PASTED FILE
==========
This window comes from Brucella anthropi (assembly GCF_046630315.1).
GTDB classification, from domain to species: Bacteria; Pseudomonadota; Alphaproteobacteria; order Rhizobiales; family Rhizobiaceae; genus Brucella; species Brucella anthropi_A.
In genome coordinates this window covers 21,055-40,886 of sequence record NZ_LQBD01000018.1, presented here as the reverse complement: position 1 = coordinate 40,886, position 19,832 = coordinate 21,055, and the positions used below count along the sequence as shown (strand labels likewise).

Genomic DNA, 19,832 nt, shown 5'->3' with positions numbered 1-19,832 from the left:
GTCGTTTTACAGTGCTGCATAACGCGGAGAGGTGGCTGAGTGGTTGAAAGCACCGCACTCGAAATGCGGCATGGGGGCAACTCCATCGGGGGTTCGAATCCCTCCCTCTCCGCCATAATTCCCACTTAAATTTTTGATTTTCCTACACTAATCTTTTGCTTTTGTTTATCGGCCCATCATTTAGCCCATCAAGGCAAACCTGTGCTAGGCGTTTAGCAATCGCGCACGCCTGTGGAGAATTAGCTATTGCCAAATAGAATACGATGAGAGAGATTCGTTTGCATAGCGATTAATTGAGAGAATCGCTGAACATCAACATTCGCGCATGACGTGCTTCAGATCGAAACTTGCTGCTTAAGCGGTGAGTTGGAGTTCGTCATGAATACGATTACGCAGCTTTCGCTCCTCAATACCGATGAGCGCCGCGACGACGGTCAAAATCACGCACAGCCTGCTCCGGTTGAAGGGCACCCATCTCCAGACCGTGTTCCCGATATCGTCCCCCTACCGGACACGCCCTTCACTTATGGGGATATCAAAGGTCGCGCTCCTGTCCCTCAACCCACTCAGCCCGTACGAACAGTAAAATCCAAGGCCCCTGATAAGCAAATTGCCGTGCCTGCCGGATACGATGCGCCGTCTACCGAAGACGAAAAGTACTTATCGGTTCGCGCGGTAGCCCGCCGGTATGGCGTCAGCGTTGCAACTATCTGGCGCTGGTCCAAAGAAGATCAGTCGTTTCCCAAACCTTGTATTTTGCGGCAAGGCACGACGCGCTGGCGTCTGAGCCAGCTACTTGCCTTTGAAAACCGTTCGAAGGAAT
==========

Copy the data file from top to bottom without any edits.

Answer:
This window comes from Brucella anthropi (assembly GCF_046630315.1).
GTDB classification, from domain to species: Bacteria; Pseudomonadota; Alphaproteobacteria; order Rhizobiales; family Rhizobiaceae; genus Brucella; species Brucella anthropi_A.
In genome coordinates this window covers 21,055-40,886 of sequence record NZ_LQBD01000018.1, presented here as the reverse complement: position 1 = coordinate 40,886, position 19,832 = coordinate 21,055, and the positions used below count along the sequence as shown (strand labels likewise).

Genomic DNA, 19,832 nt, shown 5'->3' with positions numbered 1-19,832 from the left:
GTCGTTTTACAGTGCTGCATAACGCGGAGAGGTGGCTGAGTGGTTGAAAGCACCGCACTCGAAATGCGGCATGGGGGCAACTCCATCGGGGGTTCGAATCCCTCCCTCTCCGCCATAATTCCCACTTAAATTTTTGATTTTCCTACACTAATCTTTTGCTTTTGTTTATCGGCCCATCATTTAGCCCATCAAGGCAAACCTGTGCTAGGCGTTTAGCAATCGCGCACGCCTGTGGAGAATTAGCTATTGCCAAATAGAATACGATGAGAGAGATTCGTTTGCATAGCGATTAATTGAGAGAATCGCTGAACATCAACATTCGCGCATGACGTGCTTCAGATCGAAACTTGCTGCTTAAGCGGTGAGTTGGAGTTCGTCATGAATACGATTACGCAGCTTTCGCTCCTCAATACCGATGAGCGCCGCGACGACGGTCAAAATCACGCACAGCCTGCTCCGGTTGAAGGGCACCCATCTCCAGACCGTGTTCCCGATATCGTCCCCCTACCGGACACGCCCTTCACTTATGGGGATATCAAAGGTCGCGCTCCTGTCCCTCAACCCACTCAGCCCGTACGAACAGTAAAATCCAAGGCCCCTGATAAGCAAATTGCCGTGCCTGCCGGATACGATGCGCCGTCTACCGAAGACGAAAAGTACTTATCGGTTCGCGCGGTAGCCCGCCGGTATGGCGTCAGCGTTGCAACTATCTGGCGCTGGTCCAAAGAAGATCAGTCGTTTCCCAAACCTTGTATTTTGCGGCAAGGCACGACGCGCTGGCGTCTGAGCCAGCTACTTGCCTTTGAAAACCGTTCGAAGGAAT